Patients with early stages of Hodgkin lymphoma should get only chemotherapy to treat the cancer because adding radiation leads to higher death rates, according to a Canadian and U.S. study.
The research, released today by the New England Journal of Medicine and being presented at the American Society of Hematology meeting in San Diego, found that 94 percent of patients getting chemotherapy were alive after 12 years compared with 87 percent of those who got radiation alone or in addition to the drugs.
The findings are good news for patients diagnosed with early Hodgkin lymphoma, a cancer of the lymphatic system, who can skip the more toxic part of a treatment regimen that has been a standard, said Ralph Meyer, the lead study author. Radiation can cause secondary cancers, lead to heart disease and damage cardiac valves years after treatment, the researchers said.
“This really proves the concept that chemotherapy alone in the long term can be a more effective therapy in terms of allowing patients to live longer than treatment that includes radiation,” Meyer, a professor in the Department of Oncology at Queen’s University in Kingston, Ontario, and director of the NCIC Clinical Trials Group, said in a Dec. 9 telephone interview. “Instead of being an option that probably practicing physicians have some degree of discomfort with, I think it now becomes the preferred option.”
The study was funded by the Canadian Cancer Society and the U.S. National Cancer Institute.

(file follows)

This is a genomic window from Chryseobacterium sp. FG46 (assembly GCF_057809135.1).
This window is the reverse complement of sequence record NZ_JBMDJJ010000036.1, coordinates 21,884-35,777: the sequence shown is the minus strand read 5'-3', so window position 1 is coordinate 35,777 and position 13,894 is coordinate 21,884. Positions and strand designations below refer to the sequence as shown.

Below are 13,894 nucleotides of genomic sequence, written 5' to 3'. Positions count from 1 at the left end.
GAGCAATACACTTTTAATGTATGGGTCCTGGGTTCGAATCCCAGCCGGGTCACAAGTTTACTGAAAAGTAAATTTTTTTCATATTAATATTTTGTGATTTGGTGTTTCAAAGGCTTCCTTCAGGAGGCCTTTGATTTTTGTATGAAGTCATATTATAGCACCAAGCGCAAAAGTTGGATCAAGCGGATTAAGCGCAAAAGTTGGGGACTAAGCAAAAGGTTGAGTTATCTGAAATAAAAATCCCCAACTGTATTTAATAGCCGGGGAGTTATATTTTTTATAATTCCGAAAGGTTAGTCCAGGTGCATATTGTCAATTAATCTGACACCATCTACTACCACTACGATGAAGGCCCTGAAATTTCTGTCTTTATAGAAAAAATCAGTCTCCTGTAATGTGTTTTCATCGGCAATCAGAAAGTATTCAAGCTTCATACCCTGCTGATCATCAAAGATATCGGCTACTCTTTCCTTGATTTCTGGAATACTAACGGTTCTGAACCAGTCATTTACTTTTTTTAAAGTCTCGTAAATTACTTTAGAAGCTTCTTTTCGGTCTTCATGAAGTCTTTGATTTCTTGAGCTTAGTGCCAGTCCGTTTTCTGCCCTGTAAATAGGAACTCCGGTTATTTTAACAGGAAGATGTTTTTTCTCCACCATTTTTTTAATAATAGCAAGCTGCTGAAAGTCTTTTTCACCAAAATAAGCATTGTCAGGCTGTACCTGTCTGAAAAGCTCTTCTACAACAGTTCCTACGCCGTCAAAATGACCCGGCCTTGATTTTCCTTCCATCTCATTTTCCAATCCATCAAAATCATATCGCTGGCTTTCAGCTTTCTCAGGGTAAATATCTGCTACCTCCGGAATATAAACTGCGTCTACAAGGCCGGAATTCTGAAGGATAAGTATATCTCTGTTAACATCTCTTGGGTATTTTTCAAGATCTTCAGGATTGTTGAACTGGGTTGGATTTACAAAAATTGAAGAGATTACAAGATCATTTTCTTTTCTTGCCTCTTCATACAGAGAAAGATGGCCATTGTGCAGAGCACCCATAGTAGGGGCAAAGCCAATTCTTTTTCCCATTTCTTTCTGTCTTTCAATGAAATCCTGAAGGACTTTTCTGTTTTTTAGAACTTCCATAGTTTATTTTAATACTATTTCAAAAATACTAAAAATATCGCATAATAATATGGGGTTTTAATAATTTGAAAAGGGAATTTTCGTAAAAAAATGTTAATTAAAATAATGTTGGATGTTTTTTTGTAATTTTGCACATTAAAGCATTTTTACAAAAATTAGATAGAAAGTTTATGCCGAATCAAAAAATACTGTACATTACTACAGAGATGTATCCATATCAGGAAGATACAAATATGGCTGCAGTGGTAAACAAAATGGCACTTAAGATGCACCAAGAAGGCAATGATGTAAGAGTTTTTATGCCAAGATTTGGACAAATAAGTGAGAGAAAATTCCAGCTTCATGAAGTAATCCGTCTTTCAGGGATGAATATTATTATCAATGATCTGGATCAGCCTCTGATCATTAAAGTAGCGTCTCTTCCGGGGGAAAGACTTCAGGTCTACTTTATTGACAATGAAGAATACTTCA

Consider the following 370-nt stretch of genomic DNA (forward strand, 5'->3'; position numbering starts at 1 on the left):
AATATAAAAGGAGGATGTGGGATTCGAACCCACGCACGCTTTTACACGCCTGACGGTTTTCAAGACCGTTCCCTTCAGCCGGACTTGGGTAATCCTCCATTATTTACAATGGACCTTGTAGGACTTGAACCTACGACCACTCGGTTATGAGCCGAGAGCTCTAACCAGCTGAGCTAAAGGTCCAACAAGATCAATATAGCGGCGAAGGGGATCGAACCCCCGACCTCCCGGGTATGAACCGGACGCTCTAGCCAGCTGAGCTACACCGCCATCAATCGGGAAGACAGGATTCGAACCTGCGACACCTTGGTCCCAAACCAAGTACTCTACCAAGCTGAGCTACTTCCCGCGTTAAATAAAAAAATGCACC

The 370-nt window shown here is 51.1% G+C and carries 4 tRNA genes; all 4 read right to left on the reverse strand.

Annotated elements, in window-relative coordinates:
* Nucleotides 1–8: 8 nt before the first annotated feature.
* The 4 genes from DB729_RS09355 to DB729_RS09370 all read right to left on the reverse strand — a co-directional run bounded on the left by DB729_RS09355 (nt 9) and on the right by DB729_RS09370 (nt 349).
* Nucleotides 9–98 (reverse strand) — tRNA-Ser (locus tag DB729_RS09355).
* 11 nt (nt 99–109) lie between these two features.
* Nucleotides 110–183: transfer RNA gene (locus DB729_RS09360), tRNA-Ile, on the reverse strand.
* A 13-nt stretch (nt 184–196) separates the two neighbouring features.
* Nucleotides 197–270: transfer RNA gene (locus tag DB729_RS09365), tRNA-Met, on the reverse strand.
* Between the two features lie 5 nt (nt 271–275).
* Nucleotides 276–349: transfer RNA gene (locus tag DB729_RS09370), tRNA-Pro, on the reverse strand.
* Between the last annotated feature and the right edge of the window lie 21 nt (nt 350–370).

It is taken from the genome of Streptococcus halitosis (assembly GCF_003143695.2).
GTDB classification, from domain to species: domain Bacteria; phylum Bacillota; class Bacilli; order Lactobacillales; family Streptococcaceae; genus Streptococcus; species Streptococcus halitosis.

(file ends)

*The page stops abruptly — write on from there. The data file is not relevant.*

Hodgkin lymphoma is one of the most curable forms of cancer, especially if it’s diagnosed early, according to the U.S. National Institutes of Health. More than 90 percent of people with the early forms of the disease will live for at least 10 years.
About 8,830 people will be diagnosed with the cancer in the U.S. and 1,300 will die from the disease this year, according to the cancer institute. The cause isn’t known but it is most common in people ages 15 to 35 and those 50 to 70.
Researchers randomly assigned 405 people with early stage Hodgkin lymphoma to receive chemotherapy or radiation with or without chemotherapy. The patients were followed for up to 12 years.
During the course of the study, 12 patients who received chemotherapy alone died, including six who died of Hodgkin lymphoma, while 24 in the radiation group died, including four who died of the disease. Of those who received chemotherapy alone, four died of a secondary cancer, while 10 in the radiation group died of another cancer, the authors said.
The research also showed that more people in the radiation group had secondary cancers and cardiac events than those getting chemotherapy alone.
The next step is to come up with a better way to identify Hodgkin lymphoma patients who are likely to need radiation beyond chemotherapy to fight their cancer. Meyer estimates that chemotherapy alone will be insufficient for 10 percent to 12 percent of patients with the disease.
Doctors now use radiation that is more targeted to the cancer and less powerful than that used during the study. Still, it’s unclear what those effects will be a decade from now, said David Straus, an attending physician at Memorial Sloan-Kettering Cancer Center and a professor of clinical medicine at Weill Cornell Medical College in New York, who wrote an accompanying editorial in the journal.
Today’s research, he said, is important and helps support doctors who are trying to limit radiation exposure for their patients.
“Radiation therapy was the real breakthrough for early stage Hodgkin’s lymphoma -- that was the first thing that resulted in long-term cures,” he said in a Dec. 9 telephone interview. “Over the last 30-40 years, we’ve been sort of backing away from that.”
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